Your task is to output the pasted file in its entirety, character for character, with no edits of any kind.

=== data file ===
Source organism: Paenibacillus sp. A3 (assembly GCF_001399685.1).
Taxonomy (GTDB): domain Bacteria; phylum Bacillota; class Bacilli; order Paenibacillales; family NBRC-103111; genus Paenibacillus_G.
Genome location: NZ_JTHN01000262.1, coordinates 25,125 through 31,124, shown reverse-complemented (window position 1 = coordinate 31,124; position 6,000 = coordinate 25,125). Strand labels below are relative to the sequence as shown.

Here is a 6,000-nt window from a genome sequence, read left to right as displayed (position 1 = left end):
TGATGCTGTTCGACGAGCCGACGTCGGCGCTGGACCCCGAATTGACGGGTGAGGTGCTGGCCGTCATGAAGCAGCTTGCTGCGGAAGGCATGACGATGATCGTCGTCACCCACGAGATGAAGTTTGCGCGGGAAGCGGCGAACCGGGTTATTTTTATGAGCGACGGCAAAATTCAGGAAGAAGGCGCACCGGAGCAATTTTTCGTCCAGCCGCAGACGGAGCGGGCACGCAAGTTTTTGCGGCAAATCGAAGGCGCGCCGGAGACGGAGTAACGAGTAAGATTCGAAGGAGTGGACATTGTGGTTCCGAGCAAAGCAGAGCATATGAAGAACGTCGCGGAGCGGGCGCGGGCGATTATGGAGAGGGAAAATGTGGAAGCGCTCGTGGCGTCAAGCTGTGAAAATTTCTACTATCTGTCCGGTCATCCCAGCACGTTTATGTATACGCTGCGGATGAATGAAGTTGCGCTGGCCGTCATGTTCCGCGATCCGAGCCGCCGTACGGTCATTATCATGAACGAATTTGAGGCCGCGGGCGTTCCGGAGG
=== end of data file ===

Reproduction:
Source organism: Paenibacillus sp. A3 (assembly GCF_001399685.1).
Taxonomy (GTDB): domain Bacteria; phylum Bacillota; class Bacilli; order Paenibacillales; family NBRC-103111; genus Paenibacillus_G.
Genome location: NZ_JTHN01000262.1, coordinates 25,125 through 31,124, shown reverse-complemented (window position 1 = coordinate 31,124; position 6,000 = coordinate 25,125). Strand labels below are relative to the sequence as shown.

Here is a 6,000-nt window from a genome sequence, read left to right as displayed (position 1 = left end):
TGATGCTGTTCGACGAGCCGACGTCGGCGCTGGACCCCGAATTGACGGGTGAGGTGCTGGCCGTCATGAAGCAGCTTGCTGCGGAAGGCATGACGATGATCGTCGTCACCCACGAGATGAAGTTTGCGCGGGAAGCGGCGAACCGGGTTATTTTTATGAGCGACGGCAAAATTCAGGAAGAAGGCGCACCGGAGCAATTTTTCGTCCAGCCGCAGACGGAGCGGGCACGCAAGTTTTTGCGGCAAATCGAAGGCGCGCCGGAGACGGAGTAACGAGTAAGATTCGAAGGAGTGGACATTGTGGTTCCGAGCAAAGCAGAGCATATGAAGAACGTCGCGGAGCGGGCGCGGGCGATTATGGAGAGGGAAAATGTGGAAGCGCTCGTGGCGTCAAGCTGTGAAAATTTCTACTATCTGTCCGGTCATCCCAGCACGTTTATGTATACGCTGCGGATGAATGAAGTTGCGCTGGCCGTCATGTTCCGCGATCCGAGCCGCCGTACGGTCATTATCATGAACGAATTTGAGGCCGCGGGCGTTCCGGAGG